20 Oct Spare the Sarcasm
I’ve noticed lately that sarcasm has become pervasive in our society. No matter what a person’s background, situation, level of affluence, race, creed or any other defining characteristic, almost everyone expresses some level of sarcasm. Usually, it’s cloaked in humor. Sometimes it’s combined with self-depracation as a way to humble ourselves. Often it gives us a way to connect with people about the “harsh realities” of a certain subject (like parenting, relationships, or marriage).What’s bothersome about sarcasm though, is that it gives us a publicly acceptable way to zero in on the worst qualities of something (like parenting, relationships, or marriage). Sarcasm gives our pessimism an outlet. Sarcasm never celebrates; it always bemoans. Too much of it is depressing.
Sarcasm is a noun meaning, “the use of irony to mock or convey contempt.” It’s synonyms are “derision, mockery, ridicule, scorn, sneering, and scoffing.” (Notice that none of these things are good in human interactions.) It originates from the Greek words sarkasmos and sarkazein meaning “tear flesh” or “gnash the teeth, speak bitterly.”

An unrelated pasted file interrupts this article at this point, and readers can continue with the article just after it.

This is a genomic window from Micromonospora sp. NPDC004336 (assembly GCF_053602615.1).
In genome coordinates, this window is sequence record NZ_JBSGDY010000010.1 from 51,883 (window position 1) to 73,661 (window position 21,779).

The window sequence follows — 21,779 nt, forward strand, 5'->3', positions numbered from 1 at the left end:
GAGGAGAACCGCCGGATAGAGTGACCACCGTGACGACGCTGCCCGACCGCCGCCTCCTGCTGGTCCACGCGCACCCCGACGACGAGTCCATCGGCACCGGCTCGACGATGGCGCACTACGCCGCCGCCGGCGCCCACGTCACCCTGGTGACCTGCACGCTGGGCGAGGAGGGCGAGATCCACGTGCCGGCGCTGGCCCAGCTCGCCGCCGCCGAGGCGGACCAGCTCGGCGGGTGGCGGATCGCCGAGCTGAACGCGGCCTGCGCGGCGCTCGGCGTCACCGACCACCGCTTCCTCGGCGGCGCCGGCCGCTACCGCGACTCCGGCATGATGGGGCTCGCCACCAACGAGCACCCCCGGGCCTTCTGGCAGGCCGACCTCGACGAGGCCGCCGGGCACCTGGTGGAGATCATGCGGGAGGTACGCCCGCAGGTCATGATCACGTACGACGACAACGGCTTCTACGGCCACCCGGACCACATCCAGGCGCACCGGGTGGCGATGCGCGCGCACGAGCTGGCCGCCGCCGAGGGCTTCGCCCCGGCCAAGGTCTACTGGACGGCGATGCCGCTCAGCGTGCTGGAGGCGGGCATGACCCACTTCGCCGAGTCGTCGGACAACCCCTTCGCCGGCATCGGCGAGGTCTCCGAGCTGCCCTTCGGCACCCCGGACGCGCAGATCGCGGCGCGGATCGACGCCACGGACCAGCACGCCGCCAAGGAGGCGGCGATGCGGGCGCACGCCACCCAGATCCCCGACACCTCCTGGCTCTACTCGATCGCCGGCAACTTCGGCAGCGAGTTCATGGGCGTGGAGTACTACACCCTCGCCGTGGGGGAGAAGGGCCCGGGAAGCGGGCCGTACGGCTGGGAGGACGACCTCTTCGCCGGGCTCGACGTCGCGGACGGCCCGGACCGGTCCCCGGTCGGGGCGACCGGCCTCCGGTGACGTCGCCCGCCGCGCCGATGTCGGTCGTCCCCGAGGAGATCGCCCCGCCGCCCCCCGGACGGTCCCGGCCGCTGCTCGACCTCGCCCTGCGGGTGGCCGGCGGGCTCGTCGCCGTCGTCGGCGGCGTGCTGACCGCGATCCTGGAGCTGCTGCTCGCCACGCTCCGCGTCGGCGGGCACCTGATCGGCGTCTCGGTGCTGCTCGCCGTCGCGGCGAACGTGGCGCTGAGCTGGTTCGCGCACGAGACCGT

Be aware of how often sarcasm crops up around you. Are there certain people in your life who are constantly sarcastic? How do you feel in their presence? Are there phrases you habitually use that display sarcasm? Here are some common ones:
With all due respect…
Good luck with that.
That’s so funny. Not.
How do you feel when you use these phrases? What reaction do they prompt in the person with whom you’re talking?
Alternatively, notice people around you who are rarely sarcastic, who use other modes of humor, other ways to demonstrate humility or to connect with you. How do you feel in their presence? How do others react to them?
Sarcasm can be funny, it can give us a way to be humble, it can be a point of connection. But don’t let it take over your thoughts, attitudes, words, and relationships. If you’re going to be sarcastic, make sure you don’t tear too much flesh (see above definition). Use sarcasm sparingly. Expand your repertoire of ways to amuse yourself and others, to be unpretentious, to relate to others and yourself in a way that celebrates the good stuff in life. If someone you love is full of sarcasm, acknowledge their effort to be open with you and then gently shift them so they can zero in on other aspects of the topic you’re discussing (not just the negative ones). There is a land beyond sarcasm. Go there and be happy.